Hannah Dawson

Making the First Move

The Restless Clock: A History of the Centuries-Long Argument over What Makes Living Things Tick

By

University of Chicago Press 548pp £28 order from our bookshop

The world used to be full of magic and then science took it all away. If you went to university in the 16th century, you learned about a universe that pulsed with life and purpose. You learned that every individual thing has a natural motion to its proper end, an internal appetite for what is good for itself. A man, for example, desires to use his reason. An acorn has an appetite to turn into an oak. Even a stone thrown into the air, Aristotle wrote, has an appetite to fall to the ground.

The so-called scientific revolutionaries of the 17th century laughed at this view of nature. They said that it was an elaborate fantasy spun out of words rather than things, no more real than sprites. As Thomas Hobbes observed, it was pretty funny to say that ‘heavy bodies’ knew what was good for them (falling), when even human beings – who in England had just come through a civil war – did not seem to have a clue. 

Sign Up to our newsletter

Receive free articles, highlights from the archive, news, details of prizes, and much more.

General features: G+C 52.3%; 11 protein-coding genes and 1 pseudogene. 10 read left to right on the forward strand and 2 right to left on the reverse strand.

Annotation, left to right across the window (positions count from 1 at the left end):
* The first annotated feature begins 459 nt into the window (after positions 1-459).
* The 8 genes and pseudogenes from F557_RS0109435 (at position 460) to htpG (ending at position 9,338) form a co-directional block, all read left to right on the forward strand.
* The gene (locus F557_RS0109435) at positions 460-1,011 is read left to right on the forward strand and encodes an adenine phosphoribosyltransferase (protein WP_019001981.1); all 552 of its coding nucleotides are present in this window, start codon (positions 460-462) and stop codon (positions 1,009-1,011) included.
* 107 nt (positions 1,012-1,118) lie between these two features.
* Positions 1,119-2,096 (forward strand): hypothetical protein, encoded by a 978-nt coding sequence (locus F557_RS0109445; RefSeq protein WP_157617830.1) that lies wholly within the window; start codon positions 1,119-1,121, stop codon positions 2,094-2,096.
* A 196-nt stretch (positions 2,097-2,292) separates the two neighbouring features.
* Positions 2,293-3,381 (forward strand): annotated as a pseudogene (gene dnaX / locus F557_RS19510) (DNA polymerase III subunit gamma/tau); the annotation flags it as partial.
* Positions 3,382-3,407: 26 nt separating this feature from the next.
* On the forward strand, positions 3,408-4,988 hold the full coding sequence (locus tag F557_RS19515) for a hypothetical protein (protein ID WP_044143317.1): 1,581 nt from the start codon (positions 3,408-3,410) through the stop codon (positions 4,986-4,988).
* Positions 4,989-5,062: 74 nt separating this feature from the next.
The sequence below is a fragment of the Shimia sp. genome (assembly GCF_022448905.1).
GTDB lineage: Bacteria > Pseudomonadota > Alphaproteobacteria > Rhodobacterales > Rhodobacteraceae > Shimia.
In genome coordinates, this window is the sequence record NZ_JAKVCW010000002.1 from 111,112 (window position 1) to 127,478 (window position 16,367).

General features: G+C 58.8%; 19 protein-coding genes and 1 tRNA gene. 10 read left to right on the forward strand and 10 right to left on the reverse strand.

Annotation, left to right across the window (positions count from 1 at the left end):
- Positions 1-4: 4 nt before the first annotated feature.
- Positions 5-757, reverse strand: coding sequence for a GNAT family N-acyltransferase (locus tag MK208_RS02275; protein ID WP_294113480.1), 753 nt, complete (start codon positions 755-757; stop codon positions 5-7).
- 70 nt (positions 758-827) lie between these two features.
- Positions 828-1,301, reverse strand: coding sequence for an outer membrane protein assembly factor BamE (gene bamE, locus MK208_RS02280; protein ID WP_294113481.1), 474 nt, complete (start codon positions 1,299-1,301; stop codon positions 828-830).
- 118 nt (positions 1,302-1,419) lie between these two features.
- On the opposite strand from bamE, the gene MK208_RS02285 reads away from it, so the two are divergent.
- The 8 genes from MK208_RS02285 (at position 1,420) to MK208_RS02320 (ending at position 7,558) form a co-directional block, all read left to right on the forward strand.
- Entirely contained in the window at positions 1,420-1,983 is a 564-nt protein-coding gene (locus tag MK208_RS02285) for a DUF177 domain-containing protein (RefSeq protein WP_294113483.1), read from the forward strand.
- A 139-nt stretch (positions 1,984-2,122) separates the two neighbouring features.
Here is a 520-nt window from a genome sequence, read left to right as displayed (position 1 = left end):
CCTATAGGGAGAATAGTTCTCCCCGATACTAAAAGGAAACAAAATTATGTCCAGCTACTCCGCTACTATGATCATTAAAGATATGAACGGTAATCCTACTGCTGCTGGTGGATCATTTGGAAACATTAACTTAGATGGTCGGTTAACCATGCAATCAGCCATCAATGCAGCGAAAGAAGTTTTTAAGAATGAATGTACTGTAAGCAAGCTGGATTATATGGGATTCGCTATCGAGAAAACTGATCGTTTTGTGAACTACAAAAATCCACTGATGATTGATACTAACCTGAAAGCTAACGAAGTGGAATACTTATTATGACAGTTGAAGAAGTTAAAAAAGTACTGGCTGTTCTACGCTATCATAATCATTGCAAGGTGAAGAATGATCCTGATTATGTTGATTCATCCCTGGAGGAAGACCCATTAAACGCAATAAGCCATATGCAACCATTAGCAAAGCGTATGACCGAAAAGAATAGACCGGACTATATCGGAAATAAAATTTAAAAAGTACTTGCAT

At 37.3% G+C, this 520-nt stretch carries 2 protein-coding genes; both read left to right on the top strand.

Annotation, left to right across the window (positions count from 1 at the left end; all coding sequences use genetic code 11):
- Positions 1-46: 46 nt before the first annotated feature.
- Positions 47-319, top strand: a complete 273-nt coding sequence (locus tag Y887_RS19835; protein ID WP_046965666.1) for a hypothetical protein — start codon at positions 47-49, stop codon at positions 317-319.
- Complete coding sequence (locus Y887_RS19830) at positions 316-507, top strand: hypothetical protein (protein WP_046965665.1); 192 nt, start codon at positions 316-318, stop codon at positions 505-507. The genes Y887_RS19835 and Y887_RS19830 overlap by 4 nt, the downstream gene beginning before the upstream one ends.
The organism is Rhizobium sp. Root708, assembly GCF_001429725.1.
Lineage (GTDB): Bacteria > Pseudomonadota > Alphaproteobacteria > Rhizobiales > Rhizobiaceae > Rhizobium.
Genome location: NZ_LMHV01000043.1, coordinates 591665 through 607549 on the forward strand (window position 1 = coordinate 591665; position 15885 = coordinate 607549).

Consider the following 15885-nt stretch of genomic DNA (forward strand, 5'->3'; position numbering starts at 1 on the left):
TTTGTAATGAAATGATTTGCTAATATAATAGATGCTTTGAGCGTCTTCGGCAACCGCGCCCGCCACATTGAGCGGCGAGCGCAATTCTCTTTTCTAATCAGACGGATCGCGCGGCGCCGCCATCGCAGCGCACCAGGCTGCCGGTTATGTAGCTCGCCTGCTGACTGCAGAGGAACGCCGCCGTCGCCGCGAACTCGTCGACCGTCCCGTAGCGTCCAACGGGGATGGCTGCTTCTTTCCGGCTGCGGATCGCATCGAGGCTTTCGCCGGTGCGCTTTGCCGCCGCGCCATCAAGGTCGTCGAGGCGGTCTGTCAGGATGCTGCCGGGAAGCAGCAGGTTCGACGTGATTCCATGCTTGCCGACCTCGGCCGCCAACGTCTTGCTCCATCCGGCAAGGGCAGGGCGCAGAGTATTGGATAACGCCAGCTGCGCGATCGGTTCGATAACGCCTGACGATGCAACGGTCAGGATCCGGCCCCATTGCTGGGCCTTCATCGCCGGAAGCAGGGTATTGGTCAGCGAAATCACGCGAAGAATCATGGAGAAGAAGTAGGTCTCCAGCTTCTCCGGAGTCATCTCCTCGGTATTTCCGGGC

Follow Literary Review on Twitter

  • Last Tweets

    • Sign up to our email newsletter below! Get free articles, highlights from the archive, and chances to win theatre… ,
    • RT : Founded in 1979, is a trusted independent source for reviews of new books across a variety of genres. A… ,
    • RT : Here we are - "Shelf Indulgence" by Ed Potten, a wonderful read, well worth your time: @Lit_Review,
    • 'Like going to a party hoping to get away as quickly as politeness allowed and at 4am finding myself still engrosse… ,
    • 'Neville never shed his sense of being the junior, and perhaps least-deserving Chamberlain.' From the archive, Mic… ,
    • 'The erecting and immediate destruction of a series of straw men rather detracts from what is for the most part an… ,
    • RT : A magnificent demolition job on this "acid laced tirade...unpleasantly self-obsessed...self pitying polemic...book… ,